Sunday, February 15, 2015

 

The Return of the King


The King is in the building, ladies and gentlemen...
The king of the Solar System, that is, muchachos. Have you had a look at him this apparition? If not, get after it. Jupiter is now rising shortly after 5 p.m. and is high enough—30+-degrees above the horizon—for you to begin observing seriously by 7:30. In addition to being nice and high throughout a large part of the evening, Jupe is well placed along the zodiac in Cancer this year, not too far south, that is.

I’d be heading down to the Chiefland Astronomy Village for the February dark of the Moon run, sucking up deep sky photons with my cameras, but before that, I planned to stay closer to home, a mere 4.8 AUs away from our cozy little rock, out in the realm of the frighteningly magnificent 5th world.

Not that I expected much for my efforts. I mean, come on boys and girls, it’s freaking February. Even down here on the (sometimes) sunny Gulf Coast where we are usually at least a little out of the path of the Jet Stream, the good seeing, the atmospheric steadiness, you need for high resolution planetary imaging or exacting visual work isn't a regular feature of winter.

Despite the likely prospect of a misshapen Jupiter dancing and shimmering in cold winter air, I figured I’d devote last Sunday evening to a little visual scoping out of Jupe to get me back in the mood for planetary work. Being lazy, the telescope I’d use for that would be my beloved Celestron C102 refractor, Amelia. I lugged her and her AZ-4 mount into the backyard at dark. It would be about an hour and a half till my quarry was up high enough to bother with, so to amuse myself while waiting, I thought I’d have a look at Venus low in the west. In went the 8mm Ethos, to the planet we went, and… “Ulp!”

I expected a fair amount of false color, folks. Even at f/10, it’s asking a lot for an achromat to throw up a decent image of Venus at 150x and above. And, yes, there was plenty of the dread color purple. But, you know, it really wouldn’t have been bad if the cotton-picking planet had stayed still. When the atmosphere steadied down occasionally and briefly, a surprisingly sharp gibbous disk was visible. Unfortunately, that didn't happen much. The seeing was, no denying it, as your Uncle likes to say, “punk.”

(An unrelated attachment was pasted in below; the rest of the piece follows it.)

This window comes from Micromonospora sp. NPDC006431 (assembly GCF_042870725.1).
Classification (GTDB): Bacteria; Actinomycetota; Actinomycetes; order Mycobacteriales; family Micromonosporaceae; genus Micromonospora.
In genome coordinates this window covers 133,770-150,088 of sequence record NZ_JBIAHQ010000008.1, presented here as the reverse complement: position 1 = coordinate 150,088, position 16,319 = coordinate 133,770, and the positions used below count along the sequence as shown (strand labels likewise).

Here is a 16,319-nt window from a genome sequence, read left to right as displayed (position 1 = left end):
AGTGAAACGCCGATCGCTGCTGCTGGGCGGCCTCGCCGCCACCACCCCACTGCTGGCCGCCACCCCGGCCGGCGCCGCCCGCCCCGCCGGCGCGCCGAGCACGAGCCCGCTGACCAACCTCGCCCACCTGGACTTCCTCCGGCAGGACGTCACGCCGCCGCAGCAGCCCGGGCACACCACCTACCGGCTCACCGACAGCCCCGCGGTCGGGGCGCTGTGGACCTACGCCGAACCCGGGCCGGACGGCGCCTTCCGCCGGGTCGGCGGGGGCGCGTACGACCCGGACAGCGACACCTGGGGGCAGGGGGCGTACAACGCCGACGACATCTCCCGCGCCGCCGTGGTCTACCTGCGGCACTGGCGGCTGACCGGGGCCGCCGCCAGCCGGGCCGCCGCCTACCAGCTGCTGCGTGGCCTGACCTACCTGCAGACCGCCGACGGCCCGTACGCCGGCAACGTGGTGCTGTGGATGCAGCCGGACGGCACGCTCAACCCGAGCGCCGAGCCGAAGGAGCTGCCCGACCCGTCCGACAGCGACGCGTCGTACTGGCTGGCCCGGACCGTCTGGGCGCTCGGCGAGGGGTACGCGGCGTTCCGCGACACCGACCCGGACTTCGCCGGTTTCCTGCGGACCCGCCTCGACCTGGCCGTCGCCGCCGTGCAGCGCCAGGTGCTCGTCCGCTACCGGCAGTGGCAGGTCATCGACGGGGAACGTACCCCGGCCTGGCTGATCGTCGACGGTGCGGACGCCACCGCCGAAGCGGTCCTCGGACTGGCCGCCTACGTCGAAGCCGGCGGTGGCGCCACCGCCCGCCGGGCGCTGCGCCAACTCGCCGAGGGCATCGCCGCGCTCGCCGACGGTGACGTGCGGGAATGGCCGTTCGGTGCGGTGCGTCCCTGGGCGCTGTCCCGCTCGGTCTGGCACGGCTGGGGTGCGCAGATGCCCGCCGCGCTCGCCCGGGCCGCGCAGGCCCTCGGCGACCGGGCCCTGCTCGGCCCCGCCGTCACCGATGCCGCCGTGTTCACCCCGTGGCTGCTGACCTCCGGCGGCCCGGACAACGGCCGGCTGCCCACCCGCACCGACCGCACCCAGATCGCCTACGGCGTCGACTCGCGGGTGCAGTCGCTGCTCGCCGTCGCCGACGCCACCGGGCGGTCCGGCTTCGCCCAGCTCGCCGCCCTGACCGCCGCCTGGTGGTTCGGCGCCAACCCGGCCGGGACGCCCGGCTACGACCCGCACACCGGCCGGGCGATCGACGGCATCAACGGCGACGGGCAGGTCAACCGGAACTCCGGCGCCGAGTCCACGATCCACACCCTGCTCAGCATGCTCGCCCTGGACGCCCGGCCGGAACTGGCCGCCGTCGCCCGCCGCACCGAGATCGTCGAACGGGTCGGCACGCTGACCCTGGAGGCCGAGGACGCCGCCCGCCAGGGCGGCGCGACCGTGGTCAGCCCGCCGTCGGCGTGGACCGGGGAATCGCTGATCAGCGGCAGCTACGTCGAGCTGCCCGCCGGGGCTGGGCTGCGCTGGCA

Just for spits and giggles (this is a family-friendly blog, y’all) I moved the telescope to Sirius. I habitually check the star whenever I have a scope set up to see if I might spy the Pup, the Dog Star’s white dwarf companion. Not a prayer. The story was the same as with Venus. The color wasn't bad, and the star threw up a nice Airy disk and diffraction rings once in a while, but not often. Mostly Sirius was a boiling mess. It began to look as if I'd be wasting my time with Jupiter.

I was still hoping, though. I'd leave the C102 outside for the hour required for Jupe to hit 30-degrees. If he looked as bad then as his sister world had, I’d go back in again, have some drinks and TV, and try again in another hour after that.

Back in the New Manse's cozy den, in addition to surfing the cable channels, I spent some time mulling over (I seem to do an awful lot of that about an awful lot of things lately) my history with Jupiter, our friendly, neighborhood gas giant.

My Pal...
Let’s dispense with me and Jupiter in the 1960s right off the bat. I never did see much of the planet with my 4-inch Palomar Junior reflector. Oh, I loved the shuttling Galilean Moons, and I could make out the north and south equatorial belts, but that was about it. I wanted to see the Great Red Spot bad, but I am not positive I ever even glimpsed it with my little telescope. The truth is that for an inexperienced observer, especially one like li'l Rod who didn't tend to give the planet (or any other object) much eyepiece time before going on to something else, 4-inches ain't much aperture.

The mid-late 1970s should have been better. I had a C8 and was working on my impatient nature, not just regarding astronomy but everything else. The problem for me and Jupiter in the 70s was now that I had a BIG C8 I was deep sky crazy. Having very dark Arkansas skies at my disposal didn't help; I didn't care pea-turkey about boring old Jupiter or any of his Solar System compadres.

Nothing changed, really, till the late 1980s. I was back in the Swamp and living under light polluted skies (not far, interestingly, from the Garden District and the old Chaos Manor South). You can see many deep sky objects from a light-polluted backyard—hell, I wrote a whole book about that a few years ago—and I was going through a period when, for a variety of reasons, I was doing a lot of observing. Those quiet moments under the stars were like a tonic for me.

If there was a Moon in the sky, or it was hazy, or there wasn’t much I wanted to look at deep sky-wise in my badly compromised back 40, I’d turn back to the Solar system, and, especially, to Jupiter when he was on display. Saturn is cool, and will give up some disk detail. Same with Mars. But neither offer the regular wealth of detail Jupiter is capable of showing.